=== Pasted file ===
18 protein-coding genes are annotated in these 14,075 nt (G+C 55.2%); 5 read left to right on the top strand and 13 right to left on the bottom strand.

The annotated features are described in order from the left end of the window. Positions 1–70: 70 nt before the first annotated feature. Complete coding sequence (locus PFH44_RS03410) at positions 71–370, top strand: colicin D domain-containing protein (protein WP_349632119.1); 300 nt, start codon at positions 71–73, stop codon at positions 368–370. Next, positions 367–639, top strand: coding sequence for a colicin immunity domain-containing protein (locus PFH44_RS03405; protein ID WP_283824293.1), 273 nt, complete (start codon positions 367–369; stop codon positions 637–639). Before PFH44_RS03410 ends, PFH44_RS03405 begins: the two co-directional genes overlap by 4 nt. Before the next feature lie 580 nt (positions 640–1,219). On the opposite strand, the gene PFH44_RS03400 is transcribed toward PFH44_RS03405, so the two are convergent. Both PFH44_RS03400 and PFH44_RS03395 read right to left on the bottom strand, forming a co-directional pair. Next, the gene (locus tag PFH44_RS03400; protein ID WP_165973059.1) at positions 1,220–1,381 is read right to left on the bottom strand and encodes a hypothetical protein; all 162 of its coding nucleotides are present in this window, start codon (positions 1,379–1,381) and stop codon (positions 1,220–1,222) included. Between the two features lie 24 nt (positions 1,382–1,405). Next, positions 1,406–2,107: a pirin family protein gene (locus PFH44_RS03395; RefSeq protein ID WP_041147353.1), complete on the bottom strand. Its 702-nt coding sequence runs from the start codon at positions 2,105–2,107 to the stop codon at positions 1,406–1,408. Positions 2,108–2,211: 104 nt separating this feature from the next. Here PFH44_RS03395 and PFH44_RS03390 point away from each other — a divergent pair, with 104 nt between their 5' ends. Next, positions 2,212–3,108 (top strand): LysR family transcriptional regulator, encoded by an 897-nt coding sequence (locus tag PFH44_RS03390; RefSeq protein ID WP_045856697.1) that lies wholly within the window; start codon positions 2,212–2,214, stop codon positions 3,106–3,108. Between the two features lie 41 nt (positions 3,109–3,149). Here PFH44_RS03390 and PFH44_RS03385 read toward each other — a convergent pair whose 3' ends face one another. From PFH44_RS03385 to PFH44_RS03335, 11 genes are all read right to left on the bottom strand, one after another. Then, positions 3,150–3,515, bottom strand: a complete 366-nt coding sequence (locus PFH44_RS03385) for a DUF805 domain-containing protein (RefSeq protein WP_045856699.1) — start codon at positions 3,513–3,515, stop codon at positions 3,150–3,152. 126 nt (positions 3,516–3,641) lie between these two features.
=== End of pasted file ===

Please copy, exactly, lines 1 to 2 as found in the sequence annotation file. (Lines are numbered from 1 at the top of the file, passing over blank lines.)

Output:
18 protein-coding genes are annotated in these 14,075 nt (G+C 55.2%); 5 read left to right on the top strand and 13 right to left on the bottom strand.

The annotated features are described in order from the left end of the window. Positions 1–70: 70 nt before the first annotated feature. Complete coding sequence (locus PFH44_RS03410) at positions 71–370, top strand: colicin D domain-containing protein (protein WP_349632119.1); 300 nt, start codon at positions 71–73, stop codon at positions 368–370. Next, positions 367–639, top strand: coding sequence for a colicin immunity domain-containing protein (locus PFH44_RS03405; protein ID WP_283824293.1), 273 nt, complete (start codon positions 367–369; stop codon positions 637–639). Before PFH44_RS03410 ends, PFH44_RS03405 begins: the two co-directional genes overlap by 4 nt. Before the next feature lie 580 nt (positions 640–1,219). On the opposite strand, the gene PFH44_RS03400 is transcribed toward PFH44_RS03405, so the two are convergent. Both PFH44_RS03400 and PFH44_RS03395 read right to left on the bottom strand, forming a co-directional pair. Next, the gene (locus tag PFH44_RS03400; protein ID WP_165973059.1) at positions 1,220–1,381 is read right to left on the bottom strand and encodes a hypothetical protein; all 162 of its coding nucleotides are present in this window, start codon (positions 1,379–1,381) and stop codon (positions 1,220–1,222) included. Between the two features lie 24 nt (positions 1,382–1,405). Next, positions 1,406–2,107: a pirin family protein gene (locus PFH44_RS03395; RefSeq protein ID WP_041147353.1), complete on the bottom strand. Its 702-nt coding sequence runs from the start codon at positions 2,105–2,107 to the stop codon at positions 1,406–1,408. Positions 2,108–2,211: 104 nt separating this feature from the next. Here PFH44_RS03395 and PFH44_RS03390 point away from each other — a divergent pair, with 104 nt between their 5' ends. Next, positions 2,212–3,108 (top strand): LysR family transcriptional regulator, encoded by an 897-nt coding sequence (locus tag PFH44_RS03390; RefSeq protein ID WP_045856697.1) that lies wholly within the window; start codon positions 2,212–2,214, stop codon positions 3,106–3,108. Between the two features lie 41 nt (positions 3,109–3,149). Here PFH44_RS03390 and PFH44_RS03385 read toward each other — a convergent pair whose 3' ends face one another. From PFH44_RS03385 to PFH44_RS03335, 11 genes are all read right to left on the bottom strand, one after another. Then, positions 3,150–3,515, bottom strand: a complete 366-nt coding sequence (locus PFH44_RS03385) for a DUF805 domain-containing protein (RefSeq protein WP_045856699.1) — start codon at positions 3,513–3,515, stop codon at positions 3,150–3,152. 126 nt (positions 3,516–3,641) lie between these two features.